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'Multiple Standards, Multiple Competitors, Multiple Benefits'
FCC's Framework Helps Stir U.S. Wireless Competition

CHICAGO, ILLINOIS, May 14, 1998 --- Don Warkentin, chairman of North American GSM Alliance L.L.C. and President and Chief Executive Officer of Aerial Communications, issued the following statement in response to the Federal Communications Commission's (FCC) announcement today of its "Third Annual Commercial Mobile Radio Services (CMRS) Competition Report" to Congress.

GSM Alliance Statement:

"Competition is alive and well in the wireless industry. And it is due in great measure to the decisions of the FCC to foster competition through the introduction of new Personal Communications Services licenses. The introduction of multiple competitors and the choice of multiple standards have translated into multiple benefits for American consumers.

"FCC rulemaking enabled Global System for Mobile Communications (GSM) to be offered in the U.S. competing with two other viable digital standards (CDMA and TDMA). GSM has taken the lead in introducing a wide range of innovative services and functions, such as integrated voice mail, high-speed data, fax, paging and short message services capabilities.

"The FCC did not support one technology over the other; it properly let the marketplace decide. The resulting competition among technologies has brought innovation in features and services, as well as lower prices. For example:

  • PCS entry into markets has stirred cellular incumbents to accelerate digital deployment and introduce new services and more aggressive pricing plans. Competition has resulted in price declines of 16.5 to 20.3 percent. In Philadelphia, one operator's low-end prices are 59 percent lower than cellular .(Robinson-Humphrey Co. L.L.C.) The Yankee Group reports PCS carriers prices on average are 20 percent lower than analog carriers. In one case - the Tampa, Florida, market - the cost of an average 400-minute a month price plan declined 40 percent during the latter half of 1997 due to competitive pricing in that market. (BT, Alex Brown Research.)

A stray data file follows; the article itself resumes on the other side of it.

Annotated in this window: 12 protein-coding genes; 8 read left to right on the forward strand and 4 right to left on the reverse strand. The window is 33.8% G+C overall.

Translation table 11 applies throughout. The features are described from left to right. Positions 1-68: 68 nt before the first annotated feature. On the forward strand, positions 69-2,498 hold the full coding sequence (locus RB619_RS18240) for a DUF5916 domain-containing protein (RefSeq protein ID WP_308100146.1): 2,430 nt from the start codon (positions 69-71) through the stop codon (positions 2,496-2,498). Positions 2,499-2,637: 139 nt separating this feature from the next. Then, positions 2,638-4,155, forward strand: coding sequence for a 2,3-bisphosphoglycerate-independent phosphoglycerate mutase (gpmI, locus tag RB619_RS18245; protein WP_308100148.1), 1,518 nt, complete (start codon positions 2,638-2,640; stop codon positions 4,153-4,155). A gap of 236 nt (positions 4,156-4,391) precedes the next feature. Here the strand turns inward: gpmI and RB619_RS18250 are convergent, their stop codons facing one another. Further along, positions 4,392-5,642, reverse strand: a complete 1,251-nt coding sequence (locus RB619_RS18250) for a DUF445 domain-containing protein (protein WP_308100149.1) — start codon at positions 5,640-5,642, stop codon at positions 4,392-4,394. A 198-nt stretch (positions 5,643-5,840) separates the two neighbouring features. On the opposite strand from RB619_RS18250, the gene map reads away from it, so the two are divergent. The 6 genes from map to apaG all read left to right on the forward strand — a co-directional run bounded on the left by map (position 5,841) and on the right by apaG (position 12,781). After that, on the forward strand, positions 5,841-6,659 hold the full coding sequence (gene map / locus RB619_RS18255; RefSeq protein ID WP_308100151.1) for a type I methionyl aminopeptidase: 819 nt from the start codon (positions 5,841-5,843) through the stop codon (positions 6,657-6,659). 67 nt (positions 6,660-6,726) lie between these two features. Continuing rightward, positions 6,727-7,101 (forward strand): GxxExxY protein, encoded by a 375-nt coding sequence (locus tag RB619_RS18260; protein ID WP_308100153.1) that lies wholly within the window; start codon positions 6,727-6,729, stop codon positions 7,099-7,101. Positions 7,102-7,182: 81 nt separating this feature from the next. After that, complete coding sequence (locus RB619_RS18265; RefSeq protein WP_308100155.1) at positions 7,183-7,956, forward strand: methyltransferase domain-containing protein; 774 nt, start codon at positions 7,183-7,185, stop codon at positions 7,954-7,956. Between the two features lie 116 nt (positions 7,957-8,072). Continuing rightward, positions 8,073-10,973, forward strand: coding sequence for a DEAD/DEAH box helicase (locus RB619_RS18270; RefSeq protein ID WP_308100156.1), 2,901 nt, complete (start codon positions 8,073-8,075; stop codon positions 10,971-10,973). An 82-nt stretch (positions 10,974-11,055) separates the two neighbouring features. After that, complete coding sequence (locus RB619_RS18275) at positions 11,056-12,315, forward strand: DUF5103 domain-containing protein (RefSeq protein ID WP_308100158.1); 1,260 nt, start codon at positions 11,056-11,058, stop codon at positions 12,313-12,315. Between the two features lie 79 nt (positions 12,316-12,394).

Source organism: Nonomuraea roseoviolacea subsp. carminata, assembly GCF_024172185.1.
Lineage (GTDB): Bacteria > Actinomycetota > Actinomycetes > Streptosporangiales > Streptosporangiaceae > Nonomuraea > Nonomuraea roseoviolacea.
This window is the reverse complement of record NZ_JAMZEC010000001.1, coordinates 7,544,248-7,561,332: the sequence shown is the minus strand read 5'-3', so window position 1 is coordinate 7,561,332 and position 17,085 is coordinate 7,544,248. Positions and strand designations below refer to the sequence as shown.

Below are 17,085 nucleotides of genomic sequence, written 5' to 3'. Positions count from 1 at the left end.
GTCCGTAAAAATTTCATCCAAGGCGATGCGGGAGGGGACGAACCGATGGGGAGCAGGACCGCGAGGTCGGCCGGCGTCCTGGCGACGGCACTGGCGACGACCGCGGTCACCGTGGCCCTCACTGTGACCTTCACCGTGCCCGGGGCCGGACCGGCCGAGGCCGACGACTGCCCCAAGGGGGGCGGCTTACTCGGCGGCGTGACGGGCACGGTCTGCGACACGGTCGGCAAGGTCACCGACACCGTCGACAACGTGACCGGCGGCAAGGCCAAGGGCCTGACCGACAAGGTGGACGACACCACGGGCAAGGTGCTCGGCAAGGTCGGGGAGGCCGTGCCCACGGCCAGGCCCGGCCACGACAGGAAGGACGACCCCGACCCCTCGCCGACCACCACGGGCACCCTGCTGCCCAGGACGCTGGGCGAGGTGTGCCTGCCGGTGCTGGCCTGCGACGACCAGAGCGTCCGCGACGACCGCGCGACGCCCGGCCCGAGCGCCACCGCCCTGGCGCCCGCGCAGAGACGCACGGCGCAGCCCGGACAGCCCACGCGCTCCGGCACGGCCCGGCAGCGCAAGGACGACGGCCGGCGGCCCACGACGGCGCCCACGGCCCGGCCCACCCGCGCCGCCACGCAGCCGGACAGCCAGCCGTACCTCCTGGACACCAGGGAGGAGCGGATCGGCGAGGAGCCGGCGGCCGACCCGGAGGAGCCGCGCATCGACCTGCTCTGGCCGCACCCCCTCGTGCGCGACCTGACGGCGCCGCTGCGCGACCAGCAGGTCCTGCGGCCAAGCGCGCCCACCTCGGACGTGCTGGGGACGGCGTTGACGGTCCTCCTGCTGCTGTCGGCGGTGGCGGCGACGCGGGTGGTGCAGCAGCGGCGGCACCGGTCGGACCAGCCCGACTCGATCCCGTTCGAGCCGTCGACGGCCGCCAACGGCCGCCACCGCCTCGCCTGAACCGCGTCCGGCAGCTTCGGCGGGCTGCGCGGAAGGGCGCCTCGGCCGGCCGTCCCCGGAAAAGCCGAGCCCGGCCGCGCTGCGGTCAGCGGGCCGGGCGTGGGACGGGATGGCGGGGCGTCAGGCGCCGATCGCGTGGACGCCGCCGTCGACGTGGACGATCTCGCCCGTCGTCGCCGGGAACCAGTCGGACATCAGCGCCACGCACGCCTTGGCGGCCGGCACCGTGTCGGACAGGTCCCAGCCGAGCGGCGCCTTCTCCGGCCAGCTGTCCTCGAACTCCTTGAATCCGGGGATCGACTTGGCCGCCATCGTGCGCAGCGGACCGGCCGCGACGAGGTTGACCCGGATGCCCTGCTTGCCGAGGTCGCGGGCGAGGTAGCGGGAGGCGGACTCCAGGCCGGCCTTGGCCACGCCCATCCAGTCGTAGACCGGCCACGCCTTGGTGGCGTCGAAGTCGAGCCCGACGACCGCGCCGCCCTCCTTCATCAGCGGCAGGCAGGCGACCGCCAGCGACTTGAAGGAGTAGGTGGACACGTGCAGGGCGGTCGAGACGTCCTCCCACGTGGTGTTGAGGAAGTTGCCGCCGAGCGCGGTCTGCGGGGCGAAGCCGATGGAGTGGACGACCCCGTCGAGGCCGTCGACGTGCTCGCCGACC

• "PCS carriers also are helping to grow and shape the market by offering value and innovation. For many operators, a substantial portion of their initial customers are new to the category, never having owned a wireless phone. And what's even more encouraging is that a growing number of customers are using their wireless phone as their primary phone. With the FCC continuing to press its pro-competitive agenda, we can expect PCS to become increasingly competitive with traditional local wireline operators.

  • "With nearly 2 million customers in about 1,500 cities and towns throughout 40 U.S. states and the District of Columbia, GSM active markets already cover nearly 60 percent of the U.S. population (260 million POPs). The GSM Alliance network also is one of the fastest growing wireless networks worldwide and has achieved a three percent penetration rate in less than two years.

  • "GSM operators, in addition to investing billions of dollars to establish their networks and launch their services, have created nearly 8,000 new direct jobs in North America, with an estimated additional 20,000 related jobs involved in service, manufacturing and associated support. GSM manufacturers have facilities in a variety of U.S. locations including Raleigh, N.C., Richardson, Texas and Lynchburg, Va.

  • "Finally, GSM licensees, because of the inherent characteristics of the technology, entered the North American market with distinct advantages in advanced features and functionality. While we retain many advantages, these offerings have spurred other carriers and technologies to introduce similar features. The end result is more features and greater choice for consumers.

    "The members of the North American GSM Alliance firmly believe we are leading the way to realizing the vision of true competition that the FCC had when it originally granted PCS licenses. In the wireless industry, free market forces and the FCC's enlightened policy of creating competition by allowing choice and foregoing mandated technology, have worked. They have combined to bring more choice, better services and lower prices to consumers. We believe this approach should remain in force, allowing operators and consumers to compare and choose among technology standards and services."

    North American GSM Alliance, L.L.C. is a consortium of U.S. and Canadian digital wireless PCS carriers that includes: Aerial Communications, Inc., BellSouth Mobility DCS, Cook Inlet PCS (Voicestream); Microcell Telecommunications Inc., Omnipoint Communications, LLC, Pacific Bell Mobile Services, Powertel, Inc., and Western Wireless, Corp.

    For Additional Information, Contact: Mike Houghton, 703-799-7383

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